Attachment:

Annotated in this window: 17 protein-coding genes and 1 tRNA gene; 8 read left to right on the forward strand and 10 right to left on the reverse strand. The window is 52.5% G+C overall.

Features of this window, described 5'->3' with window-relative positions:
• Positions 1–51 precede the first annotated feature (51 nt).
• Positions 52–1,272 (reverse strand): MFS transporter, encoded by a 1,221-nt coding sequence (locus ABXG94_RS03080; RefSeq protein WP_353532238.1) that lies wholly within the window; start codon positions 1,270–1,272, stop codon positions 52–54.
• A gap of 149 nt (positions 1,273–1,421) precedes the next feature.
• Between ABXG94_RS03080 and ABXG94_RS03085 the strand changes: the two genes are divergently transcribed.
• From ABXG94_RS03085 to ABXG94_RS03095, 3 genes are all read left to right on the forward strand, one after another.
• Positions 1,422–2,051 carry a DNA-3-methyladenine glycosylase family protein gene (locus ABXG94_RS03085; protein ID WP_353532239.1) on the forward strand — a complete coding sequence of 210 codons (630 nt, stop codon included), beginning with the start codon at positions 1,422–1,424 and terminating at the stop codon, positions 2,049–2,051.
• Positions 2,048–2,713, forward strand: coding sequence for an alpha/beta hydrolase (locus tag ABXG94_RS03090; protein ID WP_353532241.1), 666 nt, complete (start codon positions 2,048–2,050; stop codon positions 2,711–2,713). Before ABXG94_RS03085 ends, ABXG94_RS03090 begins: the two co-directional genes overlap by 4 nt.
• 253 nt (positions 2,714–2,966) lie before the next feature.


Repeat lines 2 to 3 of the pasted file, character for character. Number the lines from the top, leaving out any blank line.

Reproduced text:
Features of this window, described 5'->3' with window-relative positions:
• Positions 1–51 precede the first annotated feature (51 nt).